Children and adolescents with greater empathy tend to be happier, more successful, more resilient, and more critical in their thinking. Dr. Michele Borba, educational psychologist and psychology expert on several TV programs, argues in Unselfie: Why Empathetic Kids Succeed in our All-About-Me World that we can help students accrue the “empathy advantage” by helping them develop 9 key habits to strengthen and utilize empathy. Given that today’s youngest generation is more self-absorbed than previous ones and is experiencing high rates of bullying, cheating, and mental health issues, it is critically important to help this generation understand the feelings and thoughts of other people, even when those other people are very different from oneself. This book will appeal to parents and educators, who are interested in fostering empathy, not only to raise kind children, but also to raise satisfied and successful ones.
Emotional literacy, or the ability to read cues of others’ emotional states, has been associated with better school performance. Skilled perspective-taking is associated with greater popularity. Kids and teenagers’ heavy digital media use (on average almost eight hours a day) can undermine the development of emotional literacy. Borba suggests that parents model appropriate use of technology, and have times when kids don’t use technology. She suggests also expressing feelings, teaching children a large vocabulary of emotional words, reading books and news stories that make them think about others’ feelings and situations, befriending a diverse group of people, and practicing reading emotions and taking perspective by giving children the opportunity to care for others.
Borba argues also for the importance of developing strong moral identities and moral imaginative abilities. She shows that the majority of today’s teenagers value their personal happiness over their being a good person, and parents contribute to teenagers’ under-valuing moral goodness by rarely praising character, even as they over-praise other accomplishments. Borba suggests parents teach children to value being the type of person who cares about others by explicating the family’s core values, modeling altruism, debating moral issues, reading fiction, and pausing to ask “what if” questions while reading.
Self-regulation, teamwork, and practicing kindness are three skills that help kids utilize their empathy abilities. Drawing on the work of Walter Mischel (reviewed here), Borba shows that self-regulatory abilities are associated with several important professional and health-related life outcomes. Parents and teachers can help by modeling calmness, teaching breathing exercises, and creating quiet spaces. Borba states that teamwork and collaboration make kids happier, healthier, and better academic performers, yet opportunities to spontaneously engage in collaboration are decreasing due to limited unstructured play time and the elimination of recess.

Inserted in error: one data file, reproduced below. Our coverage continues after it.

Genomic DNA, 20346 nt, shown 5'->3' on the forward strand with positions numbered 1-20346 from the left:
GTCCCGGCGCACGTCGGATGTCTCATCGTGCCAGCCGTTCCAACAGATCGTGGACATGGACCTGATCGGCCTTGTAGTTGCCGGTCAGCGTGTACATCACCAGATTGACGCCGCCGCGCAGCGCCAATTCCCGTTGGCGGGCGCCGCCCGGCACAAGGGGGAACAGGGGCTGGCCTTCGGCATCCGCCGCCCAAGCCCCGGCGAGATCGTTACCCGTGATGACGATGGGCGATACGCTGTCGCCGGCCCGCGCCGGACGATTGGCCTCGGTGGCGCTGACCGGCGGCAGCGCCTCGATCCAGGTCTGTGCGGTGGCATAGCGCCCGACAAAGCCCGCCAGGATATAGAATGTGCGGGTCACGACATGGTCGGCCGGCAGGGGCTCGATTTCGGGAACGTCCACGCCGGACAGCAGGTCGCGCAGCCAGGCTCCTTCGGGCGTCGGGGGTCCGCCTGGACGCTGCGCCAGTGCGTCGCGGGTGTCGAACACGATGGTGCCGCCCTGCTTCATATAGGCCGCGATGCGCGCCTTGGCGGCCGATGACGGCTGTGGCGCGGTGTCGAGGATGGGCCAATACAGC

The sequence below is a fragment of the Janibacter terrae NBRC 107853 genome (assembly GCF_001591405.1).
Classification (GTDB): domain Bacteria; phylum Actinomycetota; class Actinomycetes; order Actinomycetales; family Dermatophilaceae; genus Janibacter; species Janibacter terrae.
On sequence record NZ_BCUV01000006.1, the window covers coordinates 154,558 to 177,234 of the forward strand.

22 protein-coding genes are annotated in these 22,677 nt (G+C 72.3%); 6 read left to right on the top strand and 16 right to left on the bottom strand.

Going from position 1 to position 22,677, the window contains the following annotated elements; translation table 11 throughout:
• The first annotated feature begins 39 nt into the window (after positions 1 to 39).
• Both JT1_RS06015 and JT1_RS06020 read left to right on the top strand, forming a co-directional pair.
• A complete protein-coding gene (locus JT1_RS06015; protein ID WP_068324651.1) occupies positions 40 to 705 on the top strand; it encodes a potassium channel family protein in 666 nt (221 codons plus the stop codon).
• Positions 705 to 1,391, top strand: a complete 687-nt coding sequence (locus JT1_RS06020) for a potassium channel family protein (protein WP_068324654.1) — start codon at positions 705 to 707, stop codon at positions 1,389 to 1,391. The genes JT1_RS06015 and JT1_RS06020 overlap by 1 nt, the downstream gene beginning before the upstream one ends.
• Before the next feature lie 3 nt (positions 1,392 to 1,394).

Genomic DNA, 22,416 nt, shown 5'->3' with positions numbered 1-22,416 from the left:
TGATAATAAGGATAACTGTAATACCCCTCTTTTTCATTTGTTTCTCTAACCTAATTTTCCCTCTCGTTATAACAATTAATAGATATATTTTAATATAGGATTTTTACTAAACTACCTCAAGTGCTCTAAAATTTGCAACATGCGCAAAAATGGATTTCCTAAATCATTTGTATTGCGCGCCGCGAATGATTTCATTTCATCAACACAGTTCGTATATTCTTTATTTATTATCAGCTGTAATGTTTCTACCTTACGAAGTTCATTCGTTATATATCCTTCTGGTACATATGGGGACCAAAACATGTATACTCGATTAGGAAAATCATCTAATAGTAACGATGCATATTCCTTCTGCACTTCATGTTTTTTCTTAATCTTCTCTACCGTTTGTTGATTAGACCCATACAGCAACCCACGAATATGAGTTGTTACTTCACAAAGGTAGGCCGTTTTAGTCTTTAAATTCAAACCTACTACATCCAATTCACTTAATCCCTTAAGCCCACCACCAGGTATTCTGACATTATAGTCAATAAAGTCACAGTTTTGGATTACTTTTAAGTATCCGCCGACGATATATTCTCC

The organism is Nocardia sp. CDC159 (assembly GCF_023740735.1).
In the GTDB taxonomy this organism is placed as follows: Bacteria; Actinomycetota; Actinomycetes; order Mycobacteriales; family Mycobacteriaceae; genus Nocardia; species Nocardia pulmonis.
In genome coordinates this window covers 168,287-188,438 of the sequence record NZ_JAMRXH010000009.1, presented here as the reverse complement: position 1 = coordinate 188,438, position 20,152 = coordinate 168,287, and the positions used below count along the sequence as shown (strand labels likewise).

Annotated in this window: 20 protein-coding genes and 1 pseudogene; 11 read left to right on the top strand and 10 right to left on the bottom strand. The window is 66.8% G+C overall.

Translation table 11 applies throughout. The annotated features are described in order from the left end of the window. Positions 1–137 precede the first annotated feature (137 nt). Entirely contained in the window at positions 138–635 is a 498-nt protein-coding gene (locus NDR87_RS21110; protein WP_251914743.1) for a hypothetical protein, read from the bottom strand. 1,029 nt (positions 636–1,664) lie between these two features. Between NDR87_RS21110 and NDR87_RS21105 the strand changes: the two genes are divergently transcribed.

To help students learn to be team players, it is important for kids to see how they are similar to other people and see their success as linked to others’ success. Parents and teachers can praise teamwork above individual performance. To help kids practice kindness, the most important first step is to do something kind because doing one kind deed makes people more likely to do another, according to Borba. Kids should know that their parents value their being kind people. Parents can model kindness for their kids. They can help their children brainstorm ways to do kind things and then do those kind acts together. Borba reminds us that many kind gestures (e.g., giving a sincere compliment) do not cost a dime.
Finally, to experience the transformational power of empathy, children need moral courage and the ability to act as an altruistic leader. They need to develop an internal drive that compels them to help those others, even when they might experience repercussions for doing so. They also need to actively defend their values. Often time kids fail to demonstrate moral courage (e.g., in the face of bullying) because they feel powerless, they are unsure about whether intervening is appropriate, they are concerned about peers’ reactions, they think someone else will address the issue, or they are crippled by their feelings for a victim’s plight. Parents can help children develop moral courage and the ability to lead by modeling moral action, exposing children to heroes who can inspire them, rehearsing with kids what they might do if faced with a moral challenge, teaching kids that their ability to empathize can grow with time, and highlighting for them the impact that their good deeds have on others. By valuing moral goodness parents counter-act popular culture messages that place supreme value on fame and materialism.
With Borba’s description of these 9 helpful empathy habits, stories that illuminate the value of each, an explanation of the science supporting the habits, and a list of creative and age-specific examples of how to foster them, parents can help their children receive the empathy advantage.
Borba, M. (2016). Unselfie: Why Empathetic Kids Succeed in Our All-about-me World. New York, NY: Simon and Schuster.